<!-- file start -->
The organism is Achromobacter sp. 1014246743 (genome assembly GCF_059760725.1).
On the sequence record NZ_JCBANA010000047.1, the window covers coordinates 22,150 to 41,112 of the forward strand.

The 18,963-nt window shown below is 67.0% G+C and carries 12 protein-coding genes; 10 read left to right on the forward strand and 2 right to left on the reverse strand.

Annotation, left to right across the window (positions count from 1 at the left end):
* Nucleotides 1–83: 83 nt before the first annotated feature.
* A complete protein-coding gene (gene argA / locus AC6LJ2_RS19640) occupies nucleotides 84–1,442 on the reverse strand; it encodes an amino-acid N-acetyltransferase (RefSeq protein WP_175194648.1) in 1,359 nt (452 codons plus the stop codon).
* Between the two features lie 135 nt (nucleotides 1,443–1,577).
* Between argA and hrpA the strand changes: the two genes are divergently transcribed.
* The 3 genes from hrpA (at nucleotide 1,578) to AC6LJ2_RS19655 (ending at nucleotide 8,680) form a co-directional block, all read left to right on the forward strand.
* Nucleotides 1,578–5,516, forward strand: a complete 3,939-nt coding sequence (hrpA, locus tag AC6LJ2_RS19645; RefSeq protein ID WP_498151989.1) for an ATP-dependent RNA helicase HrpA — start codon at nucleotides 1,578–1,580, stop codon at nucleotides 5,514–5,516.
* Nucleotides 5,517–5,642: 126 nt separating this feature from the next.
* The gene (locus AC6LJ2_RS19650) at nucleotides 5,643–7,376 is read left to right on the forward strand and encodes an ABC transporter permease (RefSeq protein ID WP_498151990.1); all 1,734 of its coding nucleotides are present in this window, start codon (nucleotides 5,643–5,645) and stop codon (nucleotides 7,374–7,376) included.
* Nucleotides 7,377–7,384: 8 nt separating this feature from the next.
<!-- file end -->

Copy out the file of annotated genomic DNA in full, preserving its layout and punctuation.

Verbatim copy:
The organism is Achromobacter sp. 1014246743 (genome assembly GCF_059760725.1).
On the sequence record NZ_JCBANA010000047.1, the window covers coordinates 22,150 to 41,112 of the forward strand.

The 18,963-nt window shown below is 67.0% G+C and carries 12 protein-coding genes; 10 read left to right on the forward strand and 2 right to left on the reverse strand.

Annotation, left to right across the window (positions count from 1 at the left end):
* Nucleotides 1–83: 83 nt before the first annotated feature.
* A complete protein-coding gene (gene argA / locus AC6LJ2_RS19640) occupies nucleotides 84–1,442 on the reverse strand; it encodes an amino-acid N-acetyltransferase (RefSeq protein WP_175194648.1) in 1,359 nt (452 codons plus the stop codon).
* Between the two features lie 135 nt (nucleotides 1,443–1,577).
* Between argA and hrpA the strand changes: the two genes are divergently transcribed.
* The 3 genes from hrpA (at nucleotide 1,578) to AC6LJ2_RS19655 (ending at nucleotide 8,680) form a co-directional block, all read left to right on the forward strand.
* Nucleotides 1,578–5,516, forward strand: a complete 3,939-nt coding sequence (hrpA, locus tag AC6LJ2_RS19645; RefSeq protein ID WP_498151989.1) for an ATP-dependent RNA helicase HrpA — start codon at nucleotides 1,578–1,580, stop codon at nucleotides 5,514–5,516.
* Nucleotides 5,517–5,642: 126 nt separating this feature from the next.
* The gene (locus AC6LJ2_RS19650) at nucleotides 5,643–7,376 is read left to right on the forward strand and encodes an ABC transporter permease (RefSeq protein ID WP_498151990.1); all 1,734 of its coding nucleotides are present in this window, start codon (nucleotides 5,643–5,645) and stop codon (nucleotides 7,374–7,376) included.
* Nucleotides 7,377–7,384: 8 nt separating this feature from the next.